DFG Research Grant: High-Resolution Terahertz Spectroscopy with Quantum-Cascade Lasers: Spectroscopy of Impurity Transitions in GE and Si


The common goal of the groups at the Technische Universität Berlin (TUB) and the Paul-Drude-Institut (PDI) consists in the demonstration of a spectrometer for high-resolution laser spectroscopy of semiconductors at THz frequencies based on multi-mode, narrow-line-width quantum-cascade lasers (QCLs) combined with a grating spectrometer as well as the investigation of the line width, line shape, and the relaxation time of impurity states in particular in isotope-pure Ge and Si. The TUB group will develop a novel THz laser spectrometer for high-resolution spectroscopy of impurity transitions in semiconductors, in particular in Ge and Si, in the frequency ranges from 2.7 to 3.3 THz and 5.0 to 5.7 THz. The spectrometer is based on QCLs, which are specifically developed for this purpose by the PDI. With this spectrometer, the TUB group will investigate impurity transitions in Ge and Si with the focus on shallow donors and acceptors. The goal is to determine the width and shape of the line of the impurity transitions with ultimate accuracy, i.e. without the limitation of the spectral resolution by the apparatus function of the spectrometer as it is usually the case when a Fourier transform infrared (FTIR) spectrometer is used. The QCL spectrometer will have an about one thousand times larger spectral resolution than high-resolution FTIR spectrometers. This will enable us to study the interaction of excited charge carriers with phonons very precisely and to determine the contributions of various line broadening mechanisms to the overall line shape. In particular, our investigations will include studies of isotopically enriched 76Ge and isotopically pure 28Si in order to understand the influence of the isotopic composition on the width and shape of the line. This is instructive, because of the different lattice constants and phonon density of states of Ge as compared to Si. The influence of external perturbations such as a magnetic field or a compressive force on the transition frequencies as well as the width and the shape of the line will also be investigated. In addition, we will perform time-resolved spectroscopy of these impurity transitions using the pump-probe technique, which is available at free-electron lasers. The goal is to determine the life-time of the states and to compare the lifetime with the line width of the states. A special focus will be the complementary analysis of the lifetimes derived from time-resolved pump-probe techniques and spectrally resolved absorption measurements with the QCL-based spectrometer.
The common goal of the groups at the Technische Universität Berlin (TUB) and the Paul-Drude-Institut (PDI) consists in the demonstration of a spectrometer for high-resolution laser spectroscopy of semiconductors at THz frequencies based on multi-mode, narrow-line-width quantum-cascade lasers (QCLs) combined with a grating spectrometer as well as the investigation of the line width, line shape, and the relaxation time of impurity states in particular in isotope-pure Ge and Si. The TUB group will develop a novel THz laser spectrometer for high-resolution spectroscopy of impurity transitions in semiconductors, in particular in Ge and Si, in the frequency ranges from 2.7 to 3.3 THz and 5.0 to 5.7 THz. The spectrometer is based on QCLs, which are specifically developed for this purpose by the PDI. With this spectrometer, the TUB group will investigate impurity transitions in Ge and Si with the focus on shallow donors and acceptors. The goal is to determine the width and shape of the line of the impurity transitions with ultimate accuracy, i.e. without the limitation of the spectral resolution by the apparatus function of the spectrometer as it is usually the case when a Fourier transform infrared (FTIR) spectrometer is used. The QCL spectrometer will have an about one thousand times larger spectral resolution than high-resolution FTIR spectrometers. This will enable us to study the interaction of excited charge carriers with phonons very precisely and to determine the contributions of various line broadening mechanisms to the overall line shape. In particular, our investigations will include studies of isotopically enriched 76Ge and isotopically pure 28Si in order to understand the influence of the isotopic composition on the width and shape of the line. This is instructive, because of the different lattice constants and phonon density of states of Ge as compared to Si. The influence of external perturbations such as a magnetic field or a compressive force on the transition frequencies as well as the width and the shape of the line will also be investigated. In addition, we will perform time-resolved spectroscopy of these impurity transitions using the pump-probe technique, which is available at free-electron lasers. The goal is to determine the life-time of the states and to compare the lifetime with the line width of the states. A special focus will be the complementary analysis of the lifetimes derived from time-resolved pump-probe techniques and spectrally resolved absorption measurements with the QCL-based spectrometer.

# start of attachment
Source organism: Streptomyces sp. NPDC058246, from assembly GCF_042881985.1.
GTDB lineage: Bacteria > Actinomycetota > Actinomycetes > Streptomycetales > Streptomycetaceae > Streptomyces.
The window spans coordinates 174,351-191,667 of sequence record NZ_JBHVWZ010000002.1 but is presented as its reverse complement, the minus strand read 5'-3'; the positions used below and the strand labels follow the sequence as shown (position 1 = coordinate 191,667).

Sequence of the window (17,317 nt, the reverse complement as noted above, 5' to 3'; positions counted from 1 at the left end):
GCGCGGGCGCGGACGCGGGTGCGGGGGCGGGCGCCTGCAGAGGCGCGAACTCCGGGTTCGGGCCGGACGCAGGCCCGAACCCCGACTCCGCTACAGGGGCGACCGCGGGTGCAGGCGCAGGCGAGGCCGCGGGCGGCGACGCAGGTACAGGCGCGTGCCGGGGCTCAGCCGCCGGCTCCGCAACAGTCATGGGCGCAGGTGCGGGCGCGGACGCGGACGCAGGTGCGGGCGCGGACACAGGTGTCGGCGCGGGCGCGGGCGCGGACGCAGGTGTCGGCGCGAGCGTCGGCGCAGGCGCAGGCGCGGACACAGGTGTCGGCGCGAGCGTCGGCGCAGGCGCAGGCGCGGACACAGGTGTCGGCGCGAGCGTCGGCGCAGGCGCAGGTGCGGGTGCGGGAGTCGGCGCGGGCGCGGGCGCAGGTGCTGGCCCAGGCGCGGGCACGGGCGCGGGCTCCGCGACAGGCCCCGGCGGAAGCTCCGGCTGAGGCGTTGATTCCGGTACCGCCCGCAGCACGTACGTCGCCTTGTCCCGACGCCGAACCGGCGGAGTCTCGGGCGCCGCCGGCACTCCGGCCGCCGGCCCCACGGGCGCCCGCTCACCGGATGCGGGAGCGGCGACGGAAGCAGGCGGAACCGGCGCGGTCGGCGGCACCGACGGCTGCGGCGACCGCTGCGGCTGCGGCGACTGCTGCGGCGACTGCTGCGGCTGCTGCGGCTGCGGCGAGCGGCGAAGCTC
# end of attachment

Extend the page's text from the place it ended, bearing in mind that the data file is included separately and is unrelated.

Principal investigators
Hübers, Heinz-Wilhelm Prof. Dr. rer. nat. habil. (Details) (Optical Systems)

Duration of project
Start date: 07/2015
End date: 12/2017

Research Areas
Experimental Condensed Matter Physics

Last updated on 2021-23-12 at 11:41